21st July 2016
Choosing laboratory gas generators: How to decide
When it comes to deciding which gas generator is best for your lab there are some considerations lab managers must make. There are two main technologies used to generate nitrogen from air: membrane and Pressure Swing Adsorption (PSA).
Membrane technology is a set of closely packed, semi-permeable hollow fibres which separates nitrogen from air by allowing the nitrogen from compressed air to pass through whilst oxygen and carbon dioxide are released into the atmosphere. This occurs due to the different molecule sizes of these gases. Nitrogen gas molecules are larger than oxygen and carbon dioxide molecules, so whilst the oxygen and carbon dioxide are purged from the membrane the nitrogen continues through.
Membrane technology illustration
The lower the flow rate passing through the membrane the higher the purity of nitrogen is achieved. The purity can be further enhanced by increasing the temperature.
The other option, Pressure Swing Adsorption, cycles gas at high and low pressure, flushing compressed air through a bed of carbon beads, also known as a Carbon Molecular Sieve. Nitrogen molecules are allowed to pass through the carbon bed but the oxygen and carbon dioxide molecules are too large to pass through and are vented off. PSA generators can be scaled up to provide very large quantities of nitrogen gas for entire labs or for manufacturing and process industries.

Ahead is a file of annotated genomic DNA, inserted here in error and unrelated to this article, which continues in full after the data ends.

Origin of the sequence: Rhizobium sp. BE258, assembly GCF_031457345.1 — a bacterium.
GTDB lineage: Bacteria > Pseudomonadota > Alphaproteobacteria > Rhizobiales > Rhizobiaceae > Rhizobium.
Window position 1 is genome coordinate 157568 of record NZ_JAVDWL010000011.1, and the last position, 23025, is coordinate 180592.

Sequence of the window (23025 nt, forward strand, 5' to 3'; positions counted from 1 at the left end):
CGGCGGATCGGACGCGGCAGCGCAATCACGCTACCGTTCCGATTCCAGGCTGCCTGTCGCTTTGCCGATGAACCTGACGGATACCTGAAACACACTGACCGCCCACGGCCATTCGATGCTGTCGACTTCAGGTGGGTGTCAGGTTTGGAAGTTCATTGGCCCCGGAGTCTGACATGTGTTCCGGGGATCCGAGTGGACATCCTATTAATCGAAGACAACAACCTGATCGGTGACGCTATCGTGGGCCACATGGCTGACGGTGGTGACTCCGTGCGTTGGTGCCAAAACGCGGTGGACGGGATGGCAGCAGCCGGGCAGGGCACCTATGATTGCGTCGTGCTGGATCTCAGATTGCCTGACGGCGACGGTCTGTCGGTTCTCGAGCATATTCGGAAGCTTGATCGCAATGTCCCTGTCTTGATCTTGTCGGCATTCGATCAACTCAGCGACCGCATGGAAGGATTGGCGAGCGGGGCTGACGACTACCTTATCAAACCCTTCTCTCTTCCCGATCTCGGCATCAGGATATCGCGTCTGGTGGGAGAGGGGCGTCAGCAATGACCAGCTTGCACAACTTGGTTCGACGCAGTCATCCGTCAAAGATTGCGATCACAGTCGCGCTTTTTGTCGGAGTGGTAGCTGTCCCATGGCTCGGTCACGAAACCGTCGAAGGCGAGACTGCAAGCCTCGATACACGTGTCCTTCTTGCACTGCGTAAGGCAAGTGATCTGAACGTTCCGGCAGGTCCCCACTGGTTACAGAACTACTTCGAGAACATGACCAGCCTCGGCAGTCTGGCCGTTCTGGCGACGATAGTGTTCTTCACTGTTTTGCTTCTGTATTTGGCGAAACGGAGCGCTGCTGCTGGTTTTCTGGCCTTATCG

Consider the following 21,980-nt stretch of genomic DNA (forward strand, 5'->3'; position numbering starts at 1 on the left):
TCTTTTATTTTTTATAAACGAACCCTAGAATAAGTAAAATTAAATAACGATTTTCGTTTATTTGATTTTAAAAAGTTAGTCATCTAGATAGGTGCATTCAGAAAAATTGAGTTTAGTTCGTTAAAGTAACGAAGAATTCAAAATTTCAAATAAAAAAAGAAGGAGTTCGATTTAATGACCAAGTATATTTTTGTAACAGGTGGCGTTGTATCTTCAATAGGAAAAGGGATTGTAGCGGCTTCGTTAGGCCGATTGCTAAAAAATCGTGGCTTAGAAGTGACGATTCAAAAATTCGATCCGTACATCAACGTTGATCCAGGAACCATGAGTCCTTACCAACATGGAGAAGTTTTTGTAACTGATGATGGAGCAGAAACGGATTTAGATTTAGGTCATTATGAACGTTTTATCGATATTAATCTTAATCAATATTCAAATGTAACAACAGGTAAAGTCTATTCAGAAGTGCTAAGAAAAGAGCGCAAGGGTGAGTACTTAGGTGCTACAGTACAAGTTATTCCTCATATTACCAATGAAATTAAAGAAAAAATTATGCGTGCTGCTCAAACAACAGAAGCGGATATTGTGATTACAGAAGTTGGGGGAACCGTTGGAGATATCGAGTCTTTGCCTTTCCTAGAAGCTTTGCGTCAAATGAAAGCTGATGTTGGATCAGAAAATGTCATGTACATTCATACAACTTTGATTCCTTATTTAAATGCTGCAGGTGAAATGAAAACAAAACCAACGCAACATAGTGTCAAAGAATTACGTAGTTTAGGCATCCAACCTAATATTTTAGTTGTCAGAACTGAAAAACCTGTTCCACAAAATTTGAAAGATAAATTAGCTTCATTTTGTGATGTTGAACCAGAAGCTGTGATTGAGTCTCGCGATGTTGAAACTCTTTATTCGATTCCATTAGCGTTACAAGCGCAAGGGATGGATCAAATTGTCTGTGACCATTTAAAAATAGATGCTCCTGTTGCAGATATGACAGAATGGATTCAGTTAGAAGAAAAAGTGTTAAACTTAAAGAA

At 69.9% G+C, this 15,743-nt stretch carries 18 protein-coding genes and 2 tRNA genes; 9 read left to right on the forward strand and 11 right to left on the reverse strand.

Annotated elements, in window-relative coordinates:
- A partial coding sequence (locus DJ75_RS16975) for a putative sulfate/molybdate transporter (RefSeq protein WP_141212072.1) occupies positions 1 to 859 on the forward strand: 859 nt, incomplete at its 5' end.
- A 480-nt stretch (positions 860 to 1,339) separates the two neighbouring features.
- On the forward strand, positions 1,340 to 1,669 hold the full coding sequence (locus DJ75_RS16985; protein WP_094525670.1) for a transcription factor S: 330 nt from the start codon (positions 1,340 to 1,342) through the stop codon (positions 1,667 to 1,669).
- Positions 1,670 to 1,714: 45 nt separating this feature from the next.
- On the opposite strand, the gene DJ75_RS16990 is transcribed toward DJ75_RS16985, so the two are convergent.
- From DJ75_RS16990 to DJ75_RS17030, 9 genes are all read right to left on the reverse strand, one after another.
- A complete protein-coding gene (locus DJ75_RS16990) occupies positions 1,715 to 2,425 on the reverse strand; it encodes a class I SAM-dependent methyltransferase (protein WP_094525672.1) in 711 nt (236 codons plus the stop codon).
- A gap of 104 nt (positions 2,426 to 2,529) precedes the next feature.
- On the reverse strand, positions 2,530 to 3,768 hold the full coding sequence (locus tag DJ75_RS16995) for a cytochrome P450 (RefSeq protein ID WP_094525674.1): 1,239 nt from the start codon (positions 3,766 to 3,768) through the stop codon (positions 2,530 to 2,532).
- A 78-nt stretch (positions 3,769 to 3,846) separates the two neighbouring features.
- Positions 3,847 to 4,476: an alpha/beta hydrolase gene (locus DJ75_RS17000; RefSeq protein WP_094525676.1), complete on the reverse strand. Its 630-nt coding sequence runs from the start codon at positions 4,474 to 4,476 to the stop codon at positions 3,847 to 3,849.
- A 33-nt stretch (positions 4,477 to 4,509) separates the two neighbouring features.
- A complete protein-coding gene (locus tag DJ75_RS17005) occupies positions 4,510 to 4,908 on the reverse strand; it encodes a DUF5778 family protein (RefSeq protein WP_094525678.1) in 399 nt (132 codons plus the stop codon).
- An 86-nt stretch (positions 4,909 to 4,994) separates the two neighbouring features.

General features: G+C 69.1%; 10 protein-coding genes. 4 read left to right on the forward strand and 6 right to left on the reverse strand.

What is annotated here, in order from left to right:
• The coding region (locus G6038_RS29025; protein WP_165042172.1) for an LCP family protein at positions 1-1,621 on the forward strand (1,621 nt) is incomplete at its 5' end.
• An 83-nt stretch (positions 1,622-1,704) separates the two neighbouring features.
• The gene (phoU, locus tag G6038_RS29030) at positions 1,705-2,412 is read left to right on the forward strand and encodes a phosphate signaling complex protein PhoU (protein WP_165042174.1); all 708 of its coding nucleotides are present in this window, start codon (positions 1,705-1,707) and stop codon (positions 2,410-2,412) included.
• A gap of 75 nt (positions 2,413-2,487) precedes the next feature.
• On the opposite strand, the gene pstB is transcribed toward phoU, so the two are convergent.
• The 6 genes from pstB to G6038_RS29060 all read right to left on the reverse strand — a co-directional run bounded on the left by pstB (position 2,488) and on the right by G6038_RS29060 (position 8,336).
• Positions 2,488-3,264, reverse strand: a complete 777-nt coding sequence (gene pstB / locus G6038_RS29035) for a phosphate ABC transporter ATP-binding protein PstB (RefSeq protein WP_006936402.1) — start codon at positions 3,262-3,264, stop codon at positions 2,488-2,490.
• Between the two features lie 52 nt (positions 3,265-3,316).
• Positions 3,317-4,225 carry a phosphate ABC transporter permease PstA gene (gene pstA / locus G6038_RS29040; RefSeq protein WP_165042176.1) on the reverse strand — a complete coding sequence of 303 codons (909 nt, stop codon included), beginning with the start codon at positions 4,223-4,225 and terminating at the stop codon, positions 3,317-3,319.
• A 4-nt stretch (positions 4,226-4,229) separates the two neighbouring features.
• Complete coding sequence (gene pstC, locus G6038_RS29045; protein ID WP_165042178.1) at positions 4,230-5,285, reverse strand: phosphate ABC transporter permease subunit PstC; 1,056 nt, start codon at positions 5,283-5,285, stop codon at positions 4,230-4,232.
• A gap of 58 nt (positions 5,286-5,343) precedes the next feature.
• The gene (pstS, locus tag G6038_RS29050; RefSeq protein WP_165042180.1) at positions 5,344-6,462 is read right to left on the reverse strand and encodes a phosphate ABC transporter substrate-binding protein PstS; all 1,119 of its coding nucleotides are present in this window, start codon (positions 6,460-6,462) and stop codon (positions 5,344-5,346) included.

PSA technology illustration
So which generator should you choose? The decision comes down to the purity required. For labs needing 99.5% purity and above, PSA is the optimum choice but for labs with lower purity requirements membrane generators are far more cost effective. When it comes to choosing your gas generator the cost is directly correlated to the purity, the more purity required, the more the generator will cost.
The final consideration a lab must make is whether they require a compressor based system or not. If a lab has an in-house supply of high quality compressed air a compressor less generator will be suitable, if not a compressor based system will be needed.
Compressor based systems feature moving parts and are therefore subject to general wear and tear over time and will require servicing at regular intervals. A service contract comes highly recommended for labs with this equipment in order to avoid unplanned costs should a breakdown occur. Generators without compressors do not contain moving parts and therefore their service requirements are dramatically reduced in cost and frequency.
Source: Lab manager